Musashi's Appearance

The most widely known image of Musashi that has come down to us is a warrior somewhat advanced in years, wearing long white robes and red haori and holding his iconic long and short swords in a somewhat passive stance, as if patiently awaiting his opponent’s opening attack, or maybe even just for the purpose of posing for his painting. Executed in color on paper in a detailed, realistic style, it is now kept in the Shimada Museum of Art in Kumamoto.

Though the painting is attributed to Musashi himself, it might also have been painted at a later date. In that case, its painter might have based his depiction on what he had read in Tanji Hōkin's Bushū denraiki, which is one of the few documents to describe at length Musashi’s physical appearance and clothing habits:


He used to wear a long satin undergarment lined with red silk that would reach down to the arches of his feet. On top of this he would wear a sleeveless jacket made of satin, damask, or just hemp. The hilts of his sword and daggers were made of wood decorated with copper.

However, it is just as likely that Hōkin had seen the painting whilst visiting Kumamoto and based his description on Musashi’s self-portrait.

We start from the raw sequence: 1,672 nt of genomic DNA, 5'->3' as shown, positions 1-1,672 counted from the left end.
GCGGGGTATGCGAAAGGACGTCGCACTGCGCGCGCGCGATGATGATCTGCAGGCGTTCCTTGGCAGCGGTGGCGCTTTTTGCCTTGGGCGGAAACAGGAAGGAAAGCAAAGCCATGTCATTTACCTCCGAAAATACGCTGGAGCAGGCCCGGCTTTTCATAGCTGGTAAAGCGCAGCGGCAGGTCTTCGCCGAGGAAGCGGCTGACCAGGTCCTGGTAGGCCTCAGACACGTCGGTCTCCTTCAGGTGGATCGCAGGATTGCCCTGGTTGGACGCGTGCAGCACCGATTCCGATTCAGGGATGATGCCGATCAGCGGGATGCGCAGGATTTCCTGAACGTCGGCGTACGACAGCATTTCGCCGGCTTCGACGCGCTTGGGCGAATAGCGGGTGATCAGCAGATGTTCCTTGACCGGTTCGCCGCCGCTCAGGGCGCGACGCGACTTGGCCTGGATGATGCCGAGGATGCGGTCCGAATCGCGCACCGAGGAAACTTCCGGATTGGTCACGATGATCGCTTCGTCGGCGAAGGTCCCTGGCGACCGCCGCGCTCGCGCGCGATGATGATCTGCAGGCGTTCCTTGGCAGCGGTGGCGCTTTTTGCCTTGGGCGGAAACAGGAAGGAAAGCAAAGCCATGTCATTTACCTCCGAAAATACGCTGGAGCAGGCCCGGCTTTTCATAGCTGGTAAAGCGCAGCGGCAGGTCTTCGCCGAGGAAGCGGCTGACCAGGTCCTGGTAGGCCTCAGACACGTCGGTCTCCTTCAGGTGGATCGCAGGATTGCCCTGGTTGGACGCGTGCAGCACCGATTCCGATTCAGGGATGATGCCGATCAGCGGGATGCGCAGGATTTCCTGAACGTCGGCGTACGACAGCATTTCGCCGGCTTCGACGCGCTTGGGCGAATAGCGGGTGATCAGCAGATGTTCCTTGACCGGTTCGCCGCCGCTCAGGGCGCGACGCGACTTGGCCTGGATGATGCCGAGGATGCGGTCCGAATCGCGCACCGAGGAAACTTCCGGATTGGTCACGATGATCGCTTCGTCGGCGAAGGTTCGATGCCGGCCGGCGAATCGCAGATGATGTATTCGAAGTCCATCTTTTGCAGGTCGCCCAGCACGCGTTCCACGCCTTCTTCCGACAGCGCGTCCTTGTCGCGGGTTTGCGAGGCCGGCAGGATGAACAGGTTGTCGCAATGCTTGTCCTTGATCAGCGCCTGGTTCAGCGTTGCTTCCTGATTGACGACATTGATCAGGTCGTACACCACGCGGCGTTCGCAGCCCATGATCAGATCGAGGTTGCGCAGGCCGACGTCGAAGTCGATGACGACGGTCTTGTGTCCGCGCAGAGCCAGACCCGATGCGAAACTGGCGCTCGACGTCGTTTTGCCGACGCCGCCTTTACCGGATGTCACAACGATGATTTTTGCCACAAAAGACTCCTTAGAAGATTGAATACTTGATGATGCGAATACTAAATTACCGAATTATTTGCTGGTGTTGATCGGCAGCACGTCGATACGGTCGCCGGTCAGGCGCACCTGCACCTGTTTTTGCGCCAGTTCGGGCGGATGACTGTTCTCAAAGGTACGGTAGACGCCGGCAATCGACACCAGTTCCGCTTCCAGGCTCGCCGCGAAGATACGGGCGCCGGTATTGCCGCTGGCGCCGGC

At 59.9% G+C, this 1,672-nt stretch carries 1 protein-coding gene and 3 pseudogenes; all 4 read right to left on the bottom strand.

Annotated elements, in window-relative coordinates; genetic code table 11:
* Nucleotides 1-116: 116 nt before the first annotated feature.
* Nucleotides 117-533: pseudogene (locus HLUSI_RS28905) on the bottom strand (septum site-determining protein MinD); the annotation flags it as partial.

Sadly, there are no contemporary images of Musashi as a young man, let alone in his youth, though it is safe to assume that the hair on his forehead would have been shaven at the time he underwent his so-called genpuku, the Shinto ceremony marking a boy’s entry into adult life, usually before the age of twenty (see Musashi’s Names). However, it seems that later in life he took up the habit of letting his hair grow—so much so that, according to the Bushū denraiki, “his hair would grow down to his belt, although when he grew old it merely reached his shoulders.”

The Watanabe kōan taiki-wa, the biography of the swordsman-adventurer Watanabe Kōan, who might have met Musashi in 1637 during the suppression of the Shimabara Rebellion (see Musashi’s Battles), is one of the few other records to mention Musashi’s physical habits, especially where it concerned his hygiene:


Musashi hated to wash his feet or clean himself with water, and never once throughout his life took a bath. Going out on bare feet he would merely wipe them, even if they were soiled. Moreover, since his clothes were dirty, he would wear a velvet coat to disguise the stains.

In a culture obsessed with physical cleanliness Musashi’s habit of washing himself with a wet cloth becomes less of an enigma when we realize that from an early age he had suffered from eczema. Eczema is exacerbated by dryness of the skin and those who suffer from this affliction often find relief in keeping their skin moist. This still does not seem to explain why Musashi should have shied away from taking baths, but baths in Japan are traditionally taken very hot, which, though providing some instant relief, tends to dissolve the natural oils contained in one’s skin, thus resulting in an even dryer skin.

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